Stop reading everything. No, really, I mean it. Don’t get me wrong – I am not going to put my head in the sand – I want to be informed, I want to read the news, and I will read analysis by smart, measured, thoughtful people… but so many ‘news’ sites are opinion sites angling for clickbait. Those articles are designed to elicit a reaction (panic, fear, rage) so you email them to your friends and they get more clicks. That’s how they make money. They are emotional self-harm: reading them is the equivalent of taking a pen knife to your arms. No one knows what’s going to happen. That is scary, but it is also reassuring.

Exercise. I go to ToneHouse, and I love it, even though it is getting harder and harder (no SERIOUSLY it is getting so fucking hard). Meditate if you can, I can’t, but my mother and sister love it. Do yoga. Again, not my bag, I know it should be, particularly since my mother is a teacher, but it’s just not my wheelhouse.

Listen to Hamilton very loudly. Fox and I were unbelieeeeeevably lucky to see Hamilton back in May. It’s really as exceptional, as touching and funny and brilliant, as everyone says. And it reminds me, every time, about the democratic optimism that this country was founded on. Also, I feel fucking cool, in the lamest way, when I realize I know all the words to the songs.

After you’ve finished Hamilton, then watch the following shows, because a) they’re brilliant and b) there’s no rape (we have a rape-free viewing policy in this apartment. Here’s my reasoning: rape is never entertainment. End of reasoning). Many of these I’ve ranted joyfully about before, but they’re worth recommending again:

Younger

Crazy Ex-Girlfriend

Timeless (seriously, this show is popcorn fun and has at least three genuinely funny lines in each episode)

Brothers & Sisters (strangely hasn’t aged)

The West Wing (also strangely hasn’t aged)

Grace & Frankie

Divorce

Bad Behavior (it’s a little darker than my average bear, but it’s also rape-free!)

Catastrophe (we’ve covered this in previous sessions)

Fleabag (sigh of envy: SUCH a perfect show)

UnReal (both the female leads are psychotic in the best and most relatable way, and I don’t know how the creators didn’t get the ‘more likeable!’ note that I always get for my female leads, even though every leading man on television is an total fucking sociopath, whoops sorry wrong soapbox)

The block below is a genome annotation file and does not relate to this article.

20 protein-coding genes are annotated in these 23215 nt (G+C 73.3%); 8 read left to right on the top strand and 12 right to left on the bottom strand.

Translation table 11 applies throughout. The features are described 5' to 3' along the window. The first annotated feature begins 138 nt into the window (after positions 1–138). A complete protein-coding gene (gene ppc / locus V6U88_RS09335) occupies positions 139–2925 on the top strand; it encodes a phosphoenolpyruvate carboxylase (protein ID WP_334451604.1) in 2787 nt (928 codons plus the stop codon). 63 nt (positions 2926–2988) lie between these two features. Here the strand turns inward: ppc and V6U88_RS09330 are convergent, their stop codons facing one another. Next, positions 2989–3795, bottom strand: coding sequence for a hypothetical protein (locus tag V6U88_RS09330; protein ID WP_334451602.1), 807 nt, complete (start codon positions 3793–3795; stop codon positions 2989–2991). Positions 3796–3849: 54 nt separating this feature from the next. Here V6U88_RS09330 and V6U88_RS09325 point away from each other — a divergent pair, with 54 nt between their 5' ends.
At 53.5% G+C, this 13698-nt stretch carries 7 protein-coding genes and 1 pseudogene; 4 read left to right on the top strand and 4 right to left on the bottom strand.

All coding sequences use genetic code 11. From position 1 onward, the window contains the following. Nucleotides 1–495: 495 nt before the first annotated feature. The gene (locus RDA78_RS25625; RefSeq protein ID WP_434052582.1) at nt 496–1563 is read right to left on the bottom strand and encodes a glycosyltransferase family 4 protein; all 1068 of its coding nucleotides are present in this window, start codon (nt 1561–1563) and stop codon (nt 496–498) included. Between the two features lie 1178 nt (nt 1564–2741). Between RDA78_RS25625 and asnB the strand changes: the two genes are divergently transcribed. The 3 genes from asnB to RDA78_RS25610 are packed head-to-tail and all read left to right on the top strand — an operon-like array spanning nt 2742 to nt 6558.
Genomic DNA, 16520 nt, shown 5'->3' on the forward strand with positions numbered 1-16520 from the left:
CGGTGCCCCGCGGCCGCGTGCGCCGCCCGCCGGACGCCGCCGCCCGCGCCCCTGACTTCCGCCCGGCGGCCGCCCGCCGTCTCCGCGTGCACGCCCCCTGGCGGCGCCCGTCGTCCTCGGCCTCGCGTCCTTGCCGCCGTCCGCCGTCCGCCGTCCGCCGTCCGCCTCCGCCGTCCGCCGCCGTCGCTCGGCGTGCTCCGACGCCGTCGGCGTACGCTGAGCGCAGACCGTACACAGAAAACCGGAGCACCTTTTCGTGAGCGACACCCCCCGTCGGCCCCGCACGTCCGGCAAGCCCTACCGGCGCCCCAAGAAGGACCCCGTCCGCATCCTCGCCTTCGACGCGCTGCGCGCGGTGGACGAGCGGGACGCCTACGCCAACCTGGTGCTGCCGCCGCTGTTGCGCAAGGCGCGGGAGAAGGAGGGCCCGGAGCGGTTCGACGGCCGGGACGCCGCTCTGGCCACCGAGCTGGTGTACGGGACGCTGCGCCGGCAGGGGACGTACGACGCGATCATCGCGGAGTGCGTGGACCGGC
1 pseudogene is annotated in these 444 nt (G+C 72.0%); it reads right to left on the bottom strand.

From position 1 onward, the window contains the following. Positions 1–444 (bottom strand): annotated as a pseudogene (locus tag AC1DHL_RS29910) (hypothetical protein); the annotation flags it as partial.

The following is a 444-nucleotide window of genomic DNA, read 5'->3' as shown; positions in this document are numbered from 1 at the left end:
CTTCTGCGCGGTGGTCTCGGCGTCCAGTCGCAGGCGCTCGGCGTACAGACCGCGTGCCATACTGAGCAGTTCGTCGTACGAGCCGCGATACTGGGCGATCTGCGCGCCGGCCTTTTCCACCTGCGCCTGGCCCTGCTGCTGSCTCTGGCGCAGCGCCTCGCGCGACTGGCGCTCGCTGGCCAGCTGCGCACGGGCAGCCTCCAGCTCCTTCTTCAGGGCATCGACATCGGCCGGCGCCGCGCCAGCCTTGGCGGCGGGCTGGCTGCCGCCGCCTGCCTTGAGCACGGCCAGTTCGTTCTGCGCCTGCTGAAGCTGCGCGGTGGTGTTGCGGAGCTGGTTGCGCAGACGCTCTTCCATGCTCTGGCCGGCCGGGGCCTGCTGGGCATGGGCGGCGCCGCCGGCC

Difficult People (season two is better than season one)

Outlander (hummina hummina)

You’re The Worst

VEEP

Divorce

Silicon Valley (although I have a whole speech about how Silicon Valley, Ballers and Vice-Principals are all essentially the same fucking show about man-boys competing with each other, and meanwhile, will HBO make three shows at a time about women, will it, fuck, and no, Divorce came out after VEEP ended, whoops sorry, wrong soapbox again)

And most of all, watch RuPaul’s Drag Race. My sister and I watched it last night and it truly, truly made us laugh.

This is what I keep telling myself at 2am: Don’t despair. Most people are good. The vast majority of Americans voted for her, or didn’t vote at all, and frankly, the way he snaked through the electoral college is so fucking sketchy that I hope some Jason Bourne/Woodward and Bernstein type-person is currently tracing a giant hacking scandal straight to Russia. Next time, or sooner if possible, the lovely people who make up the majority of this country will get a president who deserves them.

And I also keep telling myself: Don’t shrug. Don’t accept it. Don’t normalize it and rationalize it and say ‘hey, I guess all those people who voted for him can’t be bad, I mean, they must have had their reasons’. No. We are human, we want everything to be okay… but it is not okay. So never accept that voting for a failed businessman who sexually attacks people and calls them rapists and wants to deport or incarcerate people on the basis of their religion and ridicules handicapped people and lies about everything – everything! – is okay. It is an outrage. But you can’t think about it all the time, either. Because you’ll be miserable.

I also, somehow, think about the people who emerged as the heroes, all around the world, during WW2, McCarthyism, the civil rights movement, the suffragette movement, during abolition… People who spoke up for everyone, who were patient and strong and wise and vigilant. They protected the people who needed protecting, they fought the bullies who needed fighting. Now it’s our turn.